Midterm election: Nearly 20% of L.A. County voters have already cast ballots
Two days before voting closes, more than 17% of registered voters in Los Angeles County have already cast their ballots for the midterm election, the vast majority voting by mail, according to the L.A. County registrar-recorder’s office.
Election experts say the early ballot counts don’t give a good indication of the final election turnout, and it’s still uncertain whether the bitter winter storm that is expected to hit Southern California on election day will deter voters from showing up to the polls.
More than 70,000 people in Los Angeles County have voted in person — about a third of whom voted Sunday — and over 900,000 have voted by mail, as of counts late Sunday. Voting in Tuesday’s election remains open Monday and Tuesday, with voting centers closing Tuesday at 8 p.m., and mail-in ballots requiring postmarks of Tuesday or earlier.
The registrar-recorder said an additional 24,000 vote-by-mail ballots were counted by late Monday morning, bringing L.A. County’s total votes to just over 1 million and close to 18% of registered voters.
There are 5.6 million people registered to vote in L.A. County this election, according to the county, about a million short of estimates of all eligible voters. The county opened 500 additional voting locations this weekend, operating a total of 640, all of which will remain open through Tuesday.
What do you need to know about the 2022 election? Find out with these voting guides for local and California races and state propositions.
Even with early voting numbers, experts say it’s still hard to predict the turnout, especially given the growing reliance on vote-by-mail ballots, which can continue to come in days after election night.
However, when compared with votes tallied two days before the 2020 presidential election — which historically draws higher turnout than midterms — early voters have not been as active this election cycle, according to data provided by the USC Price School of Public Policy’s Center for Inclusive Democracy. More than 40% of registered voters had already submitted ballots or voted in person two days before the 2020 election, compared with almost 18% as of early Monday.
Final tallies in 2020 showed voters came out in record numbers, with more than 75% of those registered in Los Angeles County casting ballots. The USC policy center did not have the voter turnout rate for two days before the 2018 midterm elections, in which the final voter turnout hit 60% in L.A. County.
Mindy Romero, the director of the Center for Inclusive Democracy, cautioned that sizing up voter turnout this midterm with the 2020 election is far from a fair comparison, given the prominence of the presidential race and how the 2020 contest occurred during the height of the pandemic.
“We can’t really compare this election at this point,” Romero said. “We’re still learning about how people are changing or adjusting [their voting habits]. ... It’s always difficult to predict, but coming out of the pandemic it’s even more difficult.”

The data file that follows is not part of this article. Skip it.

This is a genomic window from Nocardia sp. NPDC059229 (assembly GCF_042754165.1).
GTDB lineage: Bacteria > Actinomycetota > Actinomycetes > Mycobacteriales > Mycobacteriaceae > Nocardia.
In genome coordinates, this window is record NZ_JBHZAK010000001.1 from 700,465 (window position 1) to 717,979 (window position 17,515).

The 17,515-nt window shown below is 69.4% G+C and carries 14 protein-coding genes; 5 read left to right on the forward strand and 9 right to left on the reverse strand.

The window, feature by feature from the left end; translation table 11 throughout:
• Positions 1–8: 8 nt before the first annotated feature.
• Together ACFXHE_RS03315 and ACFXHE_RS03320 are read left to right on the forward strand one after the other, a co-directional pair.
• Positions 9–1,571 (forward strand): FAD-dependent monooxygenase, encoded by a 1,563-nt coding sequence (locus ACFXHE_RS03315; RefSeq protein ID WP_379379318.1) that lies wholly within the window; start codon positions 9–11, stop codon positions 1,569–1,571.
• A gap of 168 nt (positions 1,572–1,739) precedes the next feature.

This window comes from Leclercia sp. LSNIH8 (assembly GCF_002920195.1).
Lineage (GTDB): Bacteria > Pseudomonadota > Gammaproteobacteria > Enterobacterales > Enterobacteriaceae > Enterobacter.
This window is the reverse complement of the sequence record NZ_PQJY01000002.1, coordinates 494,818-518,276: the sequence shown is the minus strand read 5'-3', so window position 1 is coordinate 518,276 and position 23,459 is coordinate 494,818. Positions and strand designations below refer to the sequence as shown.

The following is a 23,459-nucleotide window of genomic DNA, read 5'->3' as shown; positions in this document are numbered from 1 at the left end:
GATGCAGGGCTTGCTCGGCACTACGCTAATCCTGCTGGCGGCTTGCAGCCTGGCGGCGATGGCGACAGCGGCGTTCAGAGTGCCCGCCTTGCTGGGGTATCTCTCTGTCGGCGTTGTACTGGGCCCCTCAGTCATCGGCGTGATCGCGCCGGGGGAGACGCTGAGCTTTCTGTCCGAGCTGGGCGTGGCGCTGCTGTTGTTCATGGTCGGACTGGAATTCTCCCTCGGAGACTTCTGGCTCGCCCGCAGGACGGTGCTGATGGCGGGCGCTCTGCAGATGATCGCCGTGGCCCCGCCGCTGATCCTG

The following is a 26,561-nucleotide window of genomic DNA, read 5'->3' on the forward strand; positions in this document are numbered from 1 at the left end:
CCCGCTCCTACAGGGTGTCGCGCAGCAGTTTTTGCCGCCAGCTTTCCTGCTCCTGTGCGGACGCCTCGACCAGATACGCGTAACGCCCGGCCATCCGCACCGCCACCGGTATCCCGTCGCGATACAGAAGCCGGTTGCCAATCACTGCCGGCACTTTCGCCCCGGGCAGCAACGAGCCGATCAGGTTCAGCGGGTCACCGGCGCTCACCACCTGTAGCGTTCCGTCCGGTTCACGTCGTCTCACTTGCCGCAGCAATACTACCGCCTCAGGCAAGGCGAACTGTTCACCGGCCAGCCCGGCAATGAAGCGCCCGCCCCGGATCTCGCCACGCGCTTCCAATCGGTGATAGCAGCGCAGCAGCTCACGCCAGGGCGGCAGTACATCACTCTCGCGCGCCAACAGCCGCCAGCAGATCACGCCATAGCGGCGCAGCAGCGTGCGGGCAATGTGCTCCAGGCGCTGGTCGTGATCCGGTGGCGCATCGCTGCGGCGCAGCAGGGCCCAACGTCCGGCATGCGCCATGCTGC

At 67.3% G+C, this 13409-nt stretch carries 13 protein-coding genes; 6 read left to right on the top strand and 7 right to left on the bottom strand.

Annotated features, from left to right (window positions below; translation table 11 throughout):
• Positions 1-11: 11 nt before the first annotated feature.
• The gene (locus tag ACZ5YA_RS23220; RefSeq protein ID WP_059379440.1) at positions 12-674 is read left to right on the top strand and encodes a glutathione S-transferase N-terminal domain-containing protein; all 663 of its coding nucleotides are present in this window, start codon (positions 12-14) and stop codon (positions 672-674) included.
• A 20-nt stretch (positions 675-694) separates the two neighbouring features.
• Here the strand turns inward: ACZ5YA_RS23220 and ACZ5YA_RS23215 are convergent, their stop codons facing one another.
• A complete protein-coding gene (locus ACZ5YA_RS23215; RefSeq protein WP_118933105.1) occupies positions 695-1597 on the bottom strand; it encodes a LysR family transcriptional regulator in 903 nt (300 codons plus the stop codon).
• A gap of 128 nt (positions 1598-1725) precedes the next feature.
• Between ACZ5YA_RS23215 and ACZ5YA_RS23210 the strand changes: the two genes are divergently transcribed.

She also pointed out that L.A. County has historically recorded a larger share of in-person voters than other counties, which can also make it hard to draw conclusions from early voting.
Voter turnout in the most recent June primary hovered at about 30%, a decent showing for a primary election — but still well below recent midterm or presidential election years.
“I would be very surprised if we went past 2018 numbers, but anything’s possible,” Romero said. “I’m thinking that this will be a good year of turnout for L.A. County — for what we would expect for a midterm election year.”
While the city’s mayoral race has become increasingly competitive, she said, there are few other close contests locally or statewide — or even ballot initiatives — that are energizing Angelenos to get to the polls. She also said it’s still unclear how voters may be motivated by the recent leaked recording of Los Angeles City Council members using racist language, or become more apathetic.
The overwhelming shift to vote-by-mail ballots fundamentally altered how Californians participate in elections. Ballot tabulation can extend for weeks afterward.
It’s likely voter turnout — and election results — will take days, if not weeks, to finalize as more and more voters have shifted to mail-in ballots in recent years. Officials are warning that candidates and voters should prepare for ballot tabulation to extend for weeks after election day, though Romero said an update on unprocessed ballots Thursday should pretty accurately show total turnout.
And added into the election mix this year is an early November storm sweeping across Southern California, which is forecast to bring rain across the region Tuesday — often a concern for voter turnout. Some studies have shown, though, that increased early voting can mitigate weather’s effect.
“It can be an issue, and not just for voters,” Romero said of the rain. “It can be an issue for the get-out-the-vote efforts, the volunteers.” But she said she wasn’t convinced the weather would have much effect on any particular outcomes in California.
Voting centers are open through 7 p.m. Monday and from 7 a.m. to 8 p.m. Tuesday. A full list of sites and an online map can be found online. People can return their vote-by-mail ballots through the post office or by dropping them off at an official drop box location or at in-person voting centers.
More details on how to vote in this election, the important races and what issues are at stake can be found in this guide.
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